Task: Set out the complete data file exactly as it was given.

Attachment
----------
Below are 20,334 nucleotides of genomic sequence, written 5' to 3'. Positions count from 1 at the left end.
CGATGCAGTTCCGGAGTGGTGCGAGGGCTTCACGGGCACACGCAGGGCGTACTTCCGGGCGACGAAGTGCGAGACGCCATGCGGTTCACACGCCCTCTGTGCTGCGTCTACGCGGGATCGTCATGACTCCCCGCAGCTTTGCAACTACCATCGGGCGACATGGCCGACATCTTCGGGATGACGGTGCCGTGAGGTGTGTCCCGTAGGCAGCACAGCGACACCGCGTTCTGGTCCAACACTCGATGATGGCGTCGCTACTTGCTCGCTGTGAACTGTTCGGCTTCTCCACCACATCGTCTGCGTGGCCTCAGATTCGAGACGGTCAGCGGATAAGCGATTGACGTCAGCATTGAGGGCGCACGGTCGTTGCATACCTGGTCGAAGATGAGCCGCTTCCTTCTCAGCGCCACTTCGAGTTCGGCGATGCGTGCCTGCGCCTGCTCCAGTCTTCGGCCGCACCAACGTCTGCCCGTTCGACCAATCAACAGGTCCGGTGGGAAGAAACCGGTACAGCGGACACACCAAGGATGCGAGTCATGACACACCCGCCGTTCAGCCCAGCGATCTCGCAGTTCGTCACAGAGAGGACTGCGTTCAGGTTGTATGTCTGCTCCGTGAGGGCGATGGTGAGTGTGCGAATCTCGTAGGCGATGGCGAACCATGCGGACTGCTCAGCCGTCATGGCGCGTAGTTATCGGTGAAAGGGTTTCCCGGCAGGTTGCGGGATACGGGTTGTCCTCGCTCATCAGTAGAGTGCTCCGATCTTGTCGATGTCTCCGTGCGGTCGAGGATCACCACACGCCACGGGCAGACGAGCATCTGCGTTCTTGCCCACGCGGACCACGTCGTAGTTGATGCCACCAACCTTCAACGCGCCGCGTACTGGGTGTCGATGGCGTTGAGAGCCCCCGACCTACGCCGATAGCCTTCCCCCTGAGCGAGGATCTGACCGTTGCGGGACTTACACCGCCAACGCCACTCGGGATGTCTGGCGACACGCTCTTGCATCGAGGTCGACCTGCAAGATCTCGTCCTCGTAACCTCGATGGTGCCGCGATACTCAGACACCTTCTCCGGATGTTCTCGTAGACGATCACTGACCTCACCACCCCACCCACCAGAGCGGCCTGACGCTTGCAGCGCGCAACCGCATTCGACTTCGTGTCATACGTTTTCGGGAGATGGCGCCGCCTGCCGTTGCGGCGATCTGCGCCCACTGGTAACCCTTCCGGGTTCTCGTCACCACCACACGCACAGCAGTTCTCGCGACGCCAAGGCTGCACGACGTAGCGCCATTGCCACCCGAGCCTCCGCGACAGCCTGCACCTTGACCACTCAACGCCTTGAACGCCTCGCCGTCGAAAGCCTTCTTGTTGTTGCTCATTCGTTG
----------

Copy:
Below are 20,334 nucleotides of genomic sequence, written 5' to 3'. Positions count from 1 at the left end.
CGATGCAGTTCCGGAGTGGTGCGAGGGCTTCACGGGCACACGCAGGGCGTACTTCCGGGCGACGAAGTGCGAGACGCCATGCGGTTCACACGCCCTCTGTGCTGCGTCTACGCGGGATCGTCATGACTCCCCGCAGCTTTGCAACTACCATCGGGCGACATGGCCGACATCTTCGGGATGACGGTGCCGTGAGGTGTGTCCCGTAGGCAGCACAGCGACACCGCGTTCTGGTCCAACACTCGATGATGGCGTCGCTACTTGCTCGCTGTGAACTGTTCGGCTTCTCCACCACATCGTCTGCGTGGCCTCAGATTCGAGACGGTCAGCGGATAAGCGATTGACGTCAGCATTGAGGGCGCACGGTCGTTGCATACCTGGTCGAAGATGAGCCGCTTCCTTCTCAGCGCCACTTCGAGTTCGGCGATGCGTGCCTGCGCCTGCTCCAGTCTTCGGCCGCACCAACGTCTGCCCGTTCGACCAATCAACAGGTCCGGTGGGAAGAAACCGGTACAGCGGACACACCAAGGATGCGAGTCATGACACACCCGCCGTTCAGCCCAGCGATCTCGCAGTTCGTCACAGAGAGGACTGCGTTCAGGTTGTATGTCTGCTCCGTGAGGGCGATGGTGAGTGTGCGAATCTCGTAGGCGATGGCGAACCATGCGGACTGCTCAGCCGTCATGGCGCGTAGTTATCGGTGAAAGGGTTTCCCGGCAGGTTGCGGGATACGGGTTGTCCTCGCTCATCAGTAGAGTGCTCCGATCTTGTCGATGTCTCCGTGCGGTCGAGGATCACCACACGCCACGGGCAGACGAGCATCTGCGTTCTTGCCCACGCGGACCACGTCGTAGTTGATGCCACCAACCTTCAACGCGCCGCGTACTGGGTGTCGATGGCGTTGAGAGCCCCCGACCTACGCCGATAGCCTTCCCCCTGAGCGAGGATCTGACCGTTGCGGGACTTACACCGCCAACGCCACTCGGGATGTCTGGCGACACGCTCTTGCATCGAGGTCGACCTGCAAGATCTCGTCCTCGTAACCTCGATGGTGCCGCGATACTCAGACACCTTCTCCGGATGTTCTCGTAGACGATCACTGACCTCACCACCCCACCCACCAGAGCGGCCTGACGCTTGCAGCGCGCAACCGCATTCGACTTCGTGTCATACGTTTTCGGGAGATGGCGCCGCCTGCCGTTGCGGCGATCTGCGCCCACTGGTAACCCTTCCGGGTTCTCGTCACCACCACACGCACAGCAGTTCTCGCGACGCCAAGGCTGCACGACGTAGCGCCATTGCCACCCGAGCCTCCGCGACAGCCTGCACCTTGACCACTCAACGCCTTGAACGCCTCGCCGTCGAAAGCCTTCTTGTTGTTGCTCATTCGTTG